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  1. #1
    Join Date
    Nov 2010
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    indiana
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    sealing gaps in walk in fridge

    I was called for some wet electrical inside of a walk in cooler. I closed the door with the lights off and saw a gap at the seam in the box sections. I can access this from both sides. Is there a best sealant for application inside of the box? Im not sure if this will coninue to shift, so I wonder what would be best that would have some flexibility and set up and hold just above freezing? Thanks

  2. #2
    Join Date
    Aug 2002
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    Southold, NY
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    If moisture is getting in the light fixtures seal from the outside of the conduit!

  3. #3
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    Jul 2000
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    Guayaquil, EC
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    For sealing the seams, use a good quality 100% Silicone RTV on the outside to prevent moisture from entering and condensing in the joint. You can then seal the inside with the same RTV but it will take longer to cure. The primary limitation is it must be above freezing.

    For conduits which penetrate the box, they must be sealed inside the conduit to prevent moisture from being drawn through it.

  4. #4
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    Oct 2011
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    Start by tightening the camlocks
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  5. #5
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    Nov 2010
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    indiana
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    Thread Starter
    Well, I was able to locate and seal a number of leaks with some low temp silicone. It appears though that warm air is migrating from the electrical box on top of the cold storage inside the conduit and condensation is accumulating on the wires at the terminal box inside the storage which Im trying to minimize. i got some putty from an electrician and jammed what I could inside the conduit next to the wires inside the box on top of the fridge. I wonder if there is anything better than that that would go next to the wires in the conduit or a fitting that would minimize airflow or redirect the moisture

  6. #6
    Join Date
    Aug 2002
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    Southold, NY
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    Quote Originally Posted by uffdanow00 View Post
    Well, I was able to locate and seal a number of leaks with some low temp silicone. It appears though that warm air is migrating from the electrical box on top of the cold storage inside the conduit and condensation is accumulating on the wires at the terminal box inside the storage which Im trying to minimize. i got some putty from an electrician and jammed what I could inside the conduit next to the wires inside the box on top of the fridge. I wonder if there is anything better than that that would go next to the wires in the conduit or a fitting that would minimize airflow or redirect the moisture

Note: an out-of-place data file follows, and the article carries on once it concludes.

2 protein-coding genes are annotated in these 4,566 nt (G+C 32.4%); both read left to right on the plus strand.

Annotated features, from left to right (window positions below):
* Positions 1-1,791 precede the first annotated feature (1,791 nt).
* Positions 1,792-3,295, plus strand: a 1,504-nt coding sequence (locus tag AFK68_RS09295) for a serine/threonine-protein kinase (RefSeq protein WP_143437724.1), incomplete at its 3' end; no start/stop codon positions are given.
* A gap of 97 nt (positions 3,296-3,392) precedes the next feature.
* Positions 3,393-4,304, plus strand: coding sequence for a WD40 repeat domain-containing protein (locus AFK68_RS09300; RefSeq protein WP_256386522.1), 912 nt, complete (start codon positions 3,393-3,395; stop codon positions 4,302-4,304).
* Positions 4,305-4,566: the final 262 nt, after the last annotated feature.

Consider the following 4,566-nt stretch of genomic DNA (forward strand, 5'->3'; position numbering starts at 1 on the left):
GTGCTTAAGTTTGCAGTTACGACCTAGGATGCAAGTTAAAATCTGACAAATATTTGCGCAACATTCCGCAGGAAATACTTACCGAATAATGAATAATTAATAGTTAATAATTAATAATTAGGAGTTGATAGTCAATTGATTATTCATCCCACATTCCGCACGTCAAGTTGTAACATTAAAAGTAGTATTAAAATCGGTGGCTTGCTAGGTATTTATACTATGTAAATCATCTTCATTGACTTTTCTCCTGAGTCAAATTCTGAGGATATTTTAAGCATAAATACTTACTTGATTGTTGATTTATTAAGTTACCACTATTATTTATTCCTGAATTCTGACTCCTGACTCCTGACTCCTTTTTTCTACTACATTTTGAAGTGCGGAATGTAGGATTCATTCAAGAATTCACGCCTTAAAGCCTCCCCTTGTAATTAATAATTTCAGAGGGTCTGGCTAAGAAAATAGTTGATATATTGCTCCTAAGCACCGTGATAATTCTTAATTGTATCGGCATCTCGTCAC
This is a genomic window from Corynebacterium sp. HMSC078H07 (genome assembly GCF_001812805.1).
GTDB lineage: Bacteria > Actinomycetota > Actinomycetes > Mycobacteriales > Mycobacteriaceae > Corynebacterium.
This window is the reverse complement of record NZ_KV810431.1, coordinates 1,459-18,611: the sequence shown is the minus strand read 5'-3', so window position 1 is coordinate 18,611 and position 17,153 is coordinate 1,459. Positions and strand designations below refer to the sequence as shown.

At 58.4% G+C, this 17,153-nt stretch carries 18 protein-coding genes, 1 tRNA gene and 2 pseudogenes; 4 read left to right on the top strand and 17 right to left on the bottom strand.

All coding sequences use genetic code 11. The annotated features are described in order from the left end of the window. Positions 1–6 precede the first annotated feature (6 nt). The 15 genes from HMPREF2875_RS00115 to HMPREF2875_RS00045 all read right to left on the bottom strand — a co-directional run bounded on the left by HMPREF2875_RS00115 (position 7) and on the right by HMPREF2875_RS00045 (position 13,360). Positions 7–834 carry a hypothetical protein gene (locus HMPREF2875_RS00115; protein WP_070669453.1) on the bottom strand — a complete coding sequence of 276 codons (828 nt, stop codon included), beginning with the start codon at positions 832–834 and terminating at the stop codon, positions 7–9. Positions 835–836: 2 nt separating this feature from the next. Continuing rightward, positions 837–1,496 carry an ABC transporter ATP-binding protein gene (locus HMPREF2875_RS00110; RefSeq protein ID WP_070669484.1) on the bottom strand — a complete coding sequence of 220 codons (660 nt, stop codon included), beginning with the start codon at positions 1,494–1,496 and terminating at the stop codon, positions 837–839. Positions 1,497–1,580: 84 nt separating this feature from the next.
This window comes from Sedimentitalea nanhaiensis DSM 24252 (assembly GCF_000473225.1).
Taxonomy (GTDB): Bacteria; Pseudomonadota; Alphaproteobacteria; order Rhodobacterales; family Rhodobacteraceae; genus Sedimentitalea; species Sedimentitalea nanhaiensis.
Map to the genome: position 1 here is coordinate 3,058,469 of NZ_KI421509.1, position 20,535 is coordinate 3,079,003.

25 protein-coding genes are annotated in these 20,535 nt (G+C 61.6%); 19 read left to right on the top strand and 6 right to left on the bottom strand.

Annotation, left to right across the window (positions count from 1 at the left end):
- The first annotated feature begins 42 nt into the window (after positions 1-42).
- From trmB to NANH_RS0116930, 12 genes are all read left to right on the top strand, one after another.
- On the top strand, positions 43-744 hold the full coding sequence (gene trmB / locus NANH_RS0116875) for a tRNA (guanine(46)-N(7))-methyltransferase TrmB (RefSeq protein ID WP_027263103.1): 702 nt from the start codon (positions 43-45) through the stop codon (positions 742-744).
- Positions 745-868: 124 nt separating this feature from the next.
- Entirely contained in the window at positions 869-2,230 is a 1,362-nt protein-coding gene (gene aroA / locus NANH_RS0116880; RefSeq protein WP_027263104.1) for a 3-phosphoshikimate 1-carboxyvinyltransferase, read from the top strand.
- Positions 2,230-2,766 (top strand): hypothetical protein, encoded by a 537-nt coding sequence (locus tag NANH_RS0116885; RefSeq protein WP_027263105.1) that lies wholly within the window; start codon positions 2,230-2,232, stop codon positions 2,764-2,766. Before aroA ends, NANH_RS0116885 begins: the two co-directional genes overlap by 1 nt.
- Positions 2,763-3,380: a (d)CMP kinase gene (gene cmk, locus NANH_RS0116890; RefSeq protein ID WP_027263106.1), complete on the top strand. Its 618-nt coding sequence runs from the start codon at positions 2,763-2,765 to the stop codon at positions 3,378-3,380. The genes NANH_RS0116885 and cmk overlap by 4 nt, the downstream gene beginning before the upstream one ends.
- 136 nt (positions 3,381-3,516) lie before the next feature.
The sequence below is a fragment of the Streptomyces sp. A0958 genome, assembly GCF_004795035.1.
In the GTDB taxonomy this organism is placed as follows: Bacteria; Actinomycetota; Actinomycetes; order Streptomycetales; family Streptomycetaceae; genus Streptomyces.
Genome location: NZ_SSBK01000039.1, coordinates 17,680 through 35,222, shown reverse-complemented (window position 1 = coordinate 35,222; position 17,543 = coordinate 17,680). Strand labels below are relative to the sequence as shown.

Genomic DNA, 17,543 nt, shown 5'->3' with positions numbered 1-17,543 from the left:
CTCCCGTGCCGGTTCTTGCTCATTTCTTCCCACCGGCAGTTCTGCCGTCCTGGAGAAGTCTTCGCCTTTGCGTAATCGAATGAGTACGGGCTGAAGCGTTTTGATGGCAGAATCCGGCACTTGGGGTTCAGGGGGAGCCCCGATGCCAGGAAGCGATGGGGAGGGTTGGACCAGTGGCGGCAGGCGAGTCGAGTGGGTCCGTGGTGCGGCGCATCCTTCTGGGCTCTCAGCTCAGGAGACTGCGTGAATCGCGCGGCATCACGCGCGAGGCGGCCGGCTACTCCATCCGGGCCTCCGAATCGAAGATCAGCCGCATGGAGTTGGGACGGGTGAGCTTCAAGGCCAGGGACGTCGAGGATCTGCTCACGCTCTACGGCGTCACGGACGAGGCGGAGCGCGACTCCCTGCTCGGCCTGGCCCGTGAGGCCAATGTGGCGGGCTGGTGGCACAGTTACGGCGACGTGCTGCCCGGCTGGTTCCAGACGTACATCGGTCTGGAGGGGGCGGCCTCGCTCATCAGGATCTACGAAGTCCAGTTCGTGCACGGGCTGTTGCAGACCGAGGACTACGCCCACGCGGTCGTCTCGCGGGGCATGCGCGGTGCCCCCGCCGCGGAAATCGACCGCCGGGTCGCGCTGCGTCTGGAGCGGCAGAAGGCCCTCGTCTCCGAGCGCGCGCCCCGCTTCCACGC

That’s all you need!

  7. #7
    Join Date
    Apr 2003
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    Maple Grove, MN
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    Quote Originally Posted by uffdanow00 View Post
    I wonder if there is anything better than that that would go next to the wires in the conduit or a fitting that would minimize airflow or redirect the moisture
    Sounds like you did good. If you think about it, there should really be weather tite junction boxes on the outside of the cooler/freezer and normal type on the inside, but the way everyone does it is backwards from this. I usually see weather tite boxes on the inside and normal ones on the outside.

    I often come across the same issue you had, with water dripping out of the on/off switches, light fixtures, etc. To fix the issue I often remove gaskets from the weather tite boxes and sometimes remove plugs/knockouts or drill small holes to give the moisture a way to get out, along with trying to plug up the conduit on the warm side like you did.
    If at First You Don't Succeed, Skydiving Is Not for You.

  8. #8
    Join Date
    Sep 2003
    Location
    upstate sc
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    We use a 3M product called Venture or cooler repair tape part number 1577CW-E to seal the seams when all the locks are closed best as possible. We make sure The cooler/freezer is shut down, thawed out and dry. Tape all the seams and it works great. The conduit has to be sealed inside the conduit as stated by another Tech.

  9. #9
    Join Date
    Aug 2018
    Location
    Madison, WI
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    Since this thread popped up, I was approached yesterday by a guy with an aerosol sealant that he wants to try on walk-ins. Its similar concept to aerosol duct sealing products but they are doing it to full houses. Here's a video he shared with me. https://www.youtube.com/watch?time_c...&v=RFifVCE06Ik

    The process is basically you pressurize the building to 100 pascals, spray this stuff in, it finds the leaks and plugs them up and then you ventilate the place out to get rid of the excess. I already asked if it would work at low temp, if it was "Food grade" and a bunch of similar questions he couldn't answer. I'm just wondering if anyone here has seen this or tried this before.

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